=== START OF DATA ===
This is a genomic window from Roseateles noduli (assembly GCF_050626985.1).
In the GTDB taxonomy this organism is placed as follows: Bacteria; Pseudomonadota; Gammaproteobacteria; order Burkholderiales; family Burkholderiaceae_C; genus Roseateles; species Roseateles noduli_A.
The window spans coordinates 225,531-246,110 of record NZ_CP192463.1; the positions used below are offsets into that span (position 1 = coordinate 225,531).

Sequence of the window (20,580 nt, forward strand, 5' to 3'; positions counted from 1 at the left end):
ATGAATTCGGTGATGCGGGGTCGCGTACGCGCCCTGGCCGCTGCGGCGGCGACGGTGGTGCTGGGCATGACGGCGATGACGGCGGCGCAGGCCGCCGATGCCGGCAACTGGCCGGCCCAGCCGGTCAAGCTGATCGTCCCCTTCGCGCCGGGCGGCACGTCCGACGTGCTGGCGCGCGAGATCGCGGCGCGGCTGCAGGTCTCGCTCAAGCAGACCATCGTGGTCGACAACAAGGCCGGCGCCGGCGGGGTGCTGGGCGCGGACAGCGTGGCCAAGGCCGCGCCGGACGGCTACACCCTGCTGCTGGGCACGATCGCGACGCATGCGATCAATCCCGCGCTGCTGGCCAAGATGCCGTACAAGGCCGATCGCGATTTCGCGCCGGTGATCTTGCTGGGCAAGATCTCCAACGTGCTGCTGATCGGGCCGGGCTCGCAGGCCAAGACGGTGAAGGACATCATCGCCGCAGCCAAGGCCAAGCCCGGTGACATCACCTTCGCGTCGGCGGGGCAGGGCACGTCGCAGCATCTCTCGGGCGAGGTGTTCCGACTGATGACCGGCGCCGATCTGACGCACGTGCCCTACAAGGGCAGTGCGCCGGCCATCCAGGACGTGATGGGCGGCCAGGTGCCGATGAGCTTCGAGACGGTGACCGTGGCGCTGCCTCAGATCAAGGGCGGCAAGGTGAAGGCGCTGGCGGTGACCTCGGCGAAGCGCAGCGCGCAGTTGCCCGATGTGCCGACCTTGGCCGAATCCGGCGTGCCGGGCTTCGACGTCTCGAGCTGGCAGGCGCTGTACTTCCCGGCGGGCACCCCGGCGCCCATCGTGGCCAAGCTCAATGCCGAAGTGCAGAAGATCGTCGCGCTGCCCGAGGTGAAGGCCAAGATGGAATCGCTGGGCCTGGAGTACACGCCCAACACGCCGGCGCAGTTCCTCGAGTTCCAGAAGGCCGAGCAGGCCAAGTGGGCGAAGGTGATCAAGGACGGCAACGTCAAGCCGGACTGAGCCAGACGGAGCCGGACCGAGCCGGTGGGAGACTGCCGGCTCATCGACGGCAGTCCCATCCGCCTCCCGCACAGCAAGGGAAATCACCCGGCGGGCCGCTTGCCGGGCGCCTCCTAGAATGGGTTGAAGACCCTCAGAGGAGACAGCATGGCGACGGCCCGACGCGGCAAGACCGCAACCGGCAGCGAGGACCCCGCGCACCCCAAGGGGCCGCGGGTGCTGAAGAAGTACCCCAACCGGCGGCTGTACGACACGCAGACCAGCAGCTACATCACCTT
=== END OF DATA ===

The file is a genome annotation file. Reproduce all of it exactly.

This is a genomic window from Roseateles noduli (assembly GCF_050626985.1).
In the GTDB taxonomy this organism is placed as follows: Bacteria; Pseudomonadota; Gammaproteobacteria; order Burkholderiales; family Burkholderiaceae_C; genus Roseateles; species Roseateles noduli_A.
The window spans coordinates 225,531-246,110 of record NZ_CP192463.1; the positions used below are offsets into that span (position 1 = coordinate 225,531).

Sequence of the window (20,580 nt, forward strand, 5' to 3'; positions counted from 1 at the left end):
ATGAATTCGGTGATGCGGGGTCGCGTACGCGCCCTGGCCGCTGCGGCGGCGACGGTGGTGCTGGGCATGACGGCGATGACGGCGGCGCAGGCCGCCGATGCCGGCAACTGGCCGGCCCAGCCGGTCAAGCTGATCGTCCCCTTCGCGCCGGGCGGCACGTCCGACGTGCTGGCGCGCGAGATCGCGGCGCGGCTGCAGGTCTCGCTCAAGCAGACCATCGTGGTCGACAACAAGGCCGGCGCCGGCGGGGTGCTGGGCGCGGACAGCGTGGCCAAGGCCGCGCCGGACGGCTACACCCTGCTGCTGGGCACGATCGCGACGCATGCGATCAATCCCGCGCTGCTGGCCAAGATGCCGTACAAGGCCGATCGCGATTTCGCGCCGGTGATCTTGCTGGGCAAGATCTCCAACGTGCTGCTGATCGGGCCGGGCTCGCAGGCCAAGACGGTGAAGGACATCATCGCCGCAGCCAAGGCCAAGCCCGGTGACATCACCTTCGCGTCGGCGGGGCAGGGCACGTCGCAGCATCTCTCGGGCGAGGTGTTCCGACTGATGACCGGCGCCGATCTGACGCACGTGCCCTACAAGGGCAGTGCGCCGGCCATCCAGGACGTGATGGGCGGCCAGGTGCCGATGAGCTTCGAGACGGTGACCGTGGCGCTGCCTCAGATCAAGGGCGGCAAGGTGAAGGCGCTGGCGGTGACCTCGGCGAAGCGCAGCGCGCAGTTGCCCGATGTGCCGACCTTGGCCGAATCCGGCGTGCCGGGCTTCGACGTCTCGAGCTGGCAGGCGCTGTACTTCCCGGCGGGCACCCCGGCGCCCATCGTGGCCAAGCTCAATGCCGAAGTGCAGAAGATCGTCGCGCTGCCCGAGGTGAAGGCCAAGATGGAATCGCTGGGCCTGGAGTACACGCCCAACACGCCGGCGCAGTTCCTCGAGTTCCAGAAGGCCGAGCAGGCCAAGTGGGCGAAGGTGATCAAGGACGGCAACGTCAAGCCGGACTGAGCCAGACGGAGCCGGACCGAGCCGGTGGGAGACTGCCGGCTCATCGACGGCAGTCCCATCCGCCTCCCGCACAGCAAGGGAAATCACCCGGCGGGCCGCTTGCCGGGCGCCTCCTAGAATGGGTTGAAGACCCTCAGAGGAGACAGCATGGCGACGGCCCGACGCGGCAAGACCGCAACCGGCAGCGAGGACCCCGCGCACCCCAAGGGGCCGCGGGTGCTGAAGAAGTACCCCAACCGGCGGCTGTACGACACGCAGACCAGCAGCTACATCACCTT